Seeking diversity, city council to forego appointment process for planning commission seat

Seeking diversity, city council to forego appointment process for planning commission seat

Process or progress? That was the question at least for the members of the Bainbridge Island City Council during a June 23 Zoom meeting, when Councilwoman Rasham Nassar posed the possibility of appointing former city council candidate, Ashley Matthews, to the planning commission’s Position 2 seat.

After reviewing applicants for the planning commission’s two open seats, the council had planned to appoint Kimberly McCormick Osmond and Sarah Blossom to the Position 1 and Position 2 seats respectively. But at the June 23 meeting, Nassar opted to pull the agenda item for discussion.

Nassar explained that Matthews, a person of color, had expressed her interest in the Position 2 seat on the planning commission, but had not been made aware that the council was seeking applicants.

“I want to express my sincere gratitude to her for stepping forward for the role,” Nassar continued. “I also want to express my personal regret for voting to move these recommendations for appointments to the planning commission forward despite the fact that we postponed all other committee member appointments – with exception to the [Design Review Board] – through the end of July.”

“Through Ms. Matthews, I’ve come to realize that even though we do make an effort to try to reach as much of the community as possible,” she added. “We failed to reach the broader community with regard to this really special and important appointment, case and point: Ms. Matthews.”

According to Nassar, had Matthews known of the application period, she would have applied and that the reason for halting the appointments was to address a lack of diversity across the various committees serving city government.

“Comments that we’ve personally stated express and represent our sincere desire and honest commitment to reverse the trend of a lack of diversity on our commissions and important business leadership of the city,” she noted before also citing calls from both the public and city officials at commission meetings calling for more diverse and racially equitable appointments.

At the meeting, Councilman Joe Deets proposed the possibility of extending the application period for the planning commission seats, allowing time for Matthews to apply, something Councilman Kol Medina called a “farce” and would make a mockery of the council’s processes. Instead Medina suggested that the council acknowledge the unusual times, social movements across the nation and the need for increased diversity within city government, and put the appointment of Matthews up to a simple vote.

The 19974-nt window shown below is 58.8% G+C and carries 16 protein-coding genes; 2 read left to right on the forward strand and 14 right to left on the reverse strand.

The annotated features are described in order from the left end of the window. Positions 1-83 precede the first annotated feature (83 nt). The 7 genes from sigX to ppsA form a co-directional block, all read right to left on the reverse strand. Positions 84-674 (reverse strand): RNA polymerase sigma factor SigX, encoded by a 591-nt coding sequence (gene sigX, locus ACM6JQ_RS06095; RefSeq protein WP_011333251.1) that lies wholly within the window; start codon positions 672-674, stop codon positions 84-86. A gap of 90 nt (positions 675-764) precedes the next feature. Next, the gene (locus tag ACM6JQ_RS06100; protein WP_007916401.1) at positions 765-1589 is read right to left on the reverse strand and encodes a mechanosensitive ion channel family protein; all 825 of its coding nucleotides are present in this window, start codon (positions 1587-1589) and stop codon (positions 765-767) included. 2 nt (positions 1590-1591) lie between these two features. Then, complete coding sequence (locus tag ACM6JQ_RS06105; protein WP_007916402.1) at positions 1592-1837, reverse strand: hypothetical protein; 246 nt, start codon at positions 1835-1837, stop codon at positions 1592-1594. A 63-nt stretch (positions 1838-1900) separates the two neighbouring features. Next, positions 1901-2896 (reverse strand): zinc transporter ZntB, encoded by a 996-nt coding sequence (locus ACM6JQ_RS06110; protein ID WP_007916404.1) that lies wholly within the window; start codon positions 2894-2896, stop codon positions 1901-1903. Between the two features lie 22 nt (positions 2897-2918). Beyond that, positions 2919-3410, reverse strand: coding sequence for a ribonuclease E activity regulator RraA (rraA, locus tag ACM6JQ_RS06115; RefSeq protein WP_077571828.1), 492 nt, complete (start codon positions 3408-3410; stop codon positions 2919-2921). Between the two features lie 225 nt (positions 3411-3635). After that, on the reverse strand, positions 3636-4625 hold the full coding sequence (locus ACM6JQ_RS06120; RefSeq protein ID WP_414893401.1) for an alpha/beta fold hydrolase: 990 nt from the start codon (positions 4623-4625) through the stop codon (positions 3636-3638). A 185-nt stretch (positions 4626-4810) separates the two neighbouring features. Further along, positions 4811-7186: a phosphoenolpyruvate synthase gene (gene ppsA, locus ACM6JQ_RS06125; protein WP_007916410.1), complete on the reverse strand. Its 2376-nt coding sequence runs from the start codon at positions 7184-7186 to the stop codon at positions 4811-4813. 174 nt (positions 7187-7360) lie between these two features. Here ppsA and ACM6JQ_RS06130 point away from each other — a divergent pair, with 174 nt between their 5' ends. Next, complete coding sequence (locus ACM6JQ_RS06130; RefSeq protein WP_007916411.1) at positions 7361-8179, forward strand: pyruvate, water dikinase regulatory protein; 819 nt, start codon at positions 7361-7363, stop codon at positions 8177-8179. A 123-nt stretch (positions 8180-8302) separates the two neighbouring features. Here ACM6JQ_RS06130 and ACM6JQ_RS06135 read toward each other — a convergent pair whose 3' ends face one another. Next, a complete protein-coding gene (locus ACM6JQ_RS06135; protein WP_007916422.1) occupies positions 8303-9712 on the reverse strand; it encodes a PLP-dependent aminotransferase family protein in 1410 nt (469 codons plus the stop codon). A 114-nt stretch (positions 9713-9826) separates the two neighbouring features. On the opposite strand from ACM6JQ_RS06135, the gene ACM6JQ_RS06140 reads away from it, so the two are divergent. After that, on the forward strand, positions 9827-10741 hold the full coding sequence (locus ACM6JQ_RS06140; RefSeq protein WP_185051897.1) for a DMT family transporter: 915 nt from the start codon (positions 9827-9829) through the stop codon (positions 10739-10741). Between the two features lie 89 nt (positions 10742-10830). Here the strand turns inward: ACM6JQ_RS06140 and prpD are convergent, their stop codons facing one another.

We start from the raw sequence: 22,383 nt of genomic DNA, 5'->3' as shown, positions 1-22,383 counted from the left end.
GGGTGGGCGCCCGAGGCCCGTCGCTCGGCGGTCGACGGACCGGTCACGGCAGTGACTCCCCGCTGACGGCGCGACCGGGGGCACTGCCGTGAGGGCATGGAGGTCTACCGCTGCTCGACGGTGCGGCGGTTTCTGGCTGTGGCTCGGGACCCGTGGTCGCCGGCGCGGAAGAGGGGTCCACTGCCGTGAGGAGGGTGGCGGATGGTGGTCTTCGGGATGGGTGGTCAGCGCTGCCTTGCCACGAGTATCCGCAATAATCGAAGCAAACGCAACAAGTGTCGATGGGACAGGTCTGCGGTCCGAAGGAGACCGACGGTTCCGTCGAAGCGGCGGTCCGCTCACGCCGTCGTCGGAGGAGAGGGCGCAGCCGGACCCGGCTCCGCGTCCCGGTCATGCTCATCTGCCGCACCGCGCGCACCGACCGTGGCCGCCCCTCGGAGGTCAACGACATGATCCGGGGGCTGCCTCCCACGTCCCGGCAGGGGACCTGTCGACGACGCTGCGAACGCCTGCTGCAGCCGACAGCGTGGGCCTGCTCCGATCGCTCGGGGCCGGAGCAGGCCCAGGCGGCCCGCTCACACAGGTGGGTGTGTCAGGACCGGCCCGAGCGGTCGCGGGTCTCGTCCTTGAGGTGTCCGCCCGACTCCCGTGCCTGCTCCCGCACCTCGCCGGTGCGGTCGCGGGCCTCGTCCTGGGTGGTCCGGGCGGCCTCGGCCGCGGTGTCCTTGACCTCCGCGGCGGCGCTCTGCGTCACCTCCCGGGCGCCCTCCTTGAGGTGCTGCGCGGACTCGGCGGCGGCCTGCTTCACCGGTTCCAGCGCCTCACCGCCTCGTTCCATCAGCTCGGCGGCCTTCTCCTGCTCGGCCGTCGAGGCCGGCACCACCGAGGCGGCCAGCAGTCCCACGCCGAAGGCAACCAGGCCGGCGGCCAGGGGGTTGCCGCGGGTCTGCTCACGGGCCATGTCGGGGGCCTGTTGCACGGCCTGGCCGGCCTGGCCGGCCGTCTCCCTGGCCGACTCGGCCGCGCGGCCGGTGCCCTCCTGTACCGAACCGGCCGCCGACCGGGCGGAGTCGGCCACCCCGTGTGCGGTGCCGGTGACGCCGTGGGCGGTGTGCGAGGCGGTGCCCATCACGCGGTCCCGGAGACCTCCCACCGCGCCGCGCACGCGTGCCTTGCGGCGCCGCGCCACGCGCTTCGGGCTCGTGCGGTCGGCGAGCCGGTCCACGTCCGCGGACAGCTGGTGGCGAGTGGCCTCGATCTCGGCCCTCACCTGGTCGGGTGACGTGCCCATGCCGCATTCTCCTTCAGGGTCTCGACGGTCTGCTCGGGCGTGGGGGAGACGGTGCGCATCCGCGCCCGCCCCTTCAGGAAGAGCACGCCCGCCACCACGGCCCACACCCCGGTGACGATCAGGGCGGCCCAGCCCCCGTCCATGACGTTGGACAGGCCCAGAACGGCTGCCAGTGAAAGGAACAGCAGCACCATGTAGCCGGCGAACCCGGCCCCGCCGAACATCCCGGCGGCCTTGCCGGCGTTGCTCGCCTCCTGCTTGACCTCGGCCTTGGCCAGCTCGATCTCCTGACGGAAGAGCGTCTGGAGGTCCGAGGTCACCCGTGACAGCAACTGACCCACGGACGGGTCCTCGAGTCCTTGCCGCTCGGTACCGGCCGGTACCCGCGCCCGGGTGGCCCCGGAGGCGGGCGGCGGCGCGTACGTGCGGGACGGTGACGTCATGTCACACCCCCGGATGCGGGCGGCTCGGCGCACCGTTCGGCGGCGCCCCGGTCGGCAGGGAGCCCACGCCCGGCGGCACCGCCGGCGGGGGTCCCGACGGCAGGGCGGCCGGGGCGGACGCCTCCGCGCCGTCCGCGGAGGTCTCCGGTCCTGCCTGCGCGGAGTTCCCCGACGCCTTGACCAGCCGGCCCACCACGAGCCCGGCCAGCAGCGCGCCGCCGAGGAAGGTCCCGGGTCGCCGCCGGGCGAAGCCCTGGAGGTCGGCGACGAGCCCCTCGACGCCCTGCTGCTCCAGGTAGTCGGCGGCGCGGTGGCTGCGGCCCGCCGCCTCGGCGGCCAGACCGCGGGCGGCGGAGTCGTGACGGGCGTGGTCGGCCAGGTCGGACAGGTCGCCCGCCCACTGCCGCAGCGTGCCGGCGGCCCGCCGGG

“I would vote to put Ms. Matthews in the position,” Medina said.

“This is just fundamentally unfair,” said Councilwoman Kirsten Hytopoulos during the meeting. “Honestly, if I were one of the other applicants who had already been passed over by the individuals we chose, I would pull my hat out of the ring if it started to unravel like this.”

“Are we being directed to select Ashley regardless of her qualifications? We made a decision based upon the qualifications of the people in front of us,” she continued. “We had to articulate very firmly … that we thought Sarah [Blossom] rose to the top.”

“This is a very substantive role, this isn’t like serving on a lot of other committees,” Hytopoulos said. “This is a role for which we try … to find people who have specific experience related to this because they’re going to help craft and review code.”

“I’m just trying to understand where this is going, we’ve reviewed these people, I’m not aware of Ashley being involved in architecture or planning, or any of these things. What are we doing here? Because it sounds like directing us to reopen it and then simply appoint Ashley.”

Ultimately, the meeting culminated in Nassar making a motion to appoint Kimberly McCormick Osmond and Ashley Matthews to the planning commission’s Position 1 and Position 2 seats. While the motion was seconded by Medina, the council fell short of voting on the matter, instead opting to allow for public comment and input from the Race Equity Task Force before moving to final approval at the Tuesday, June 30 council meeting.

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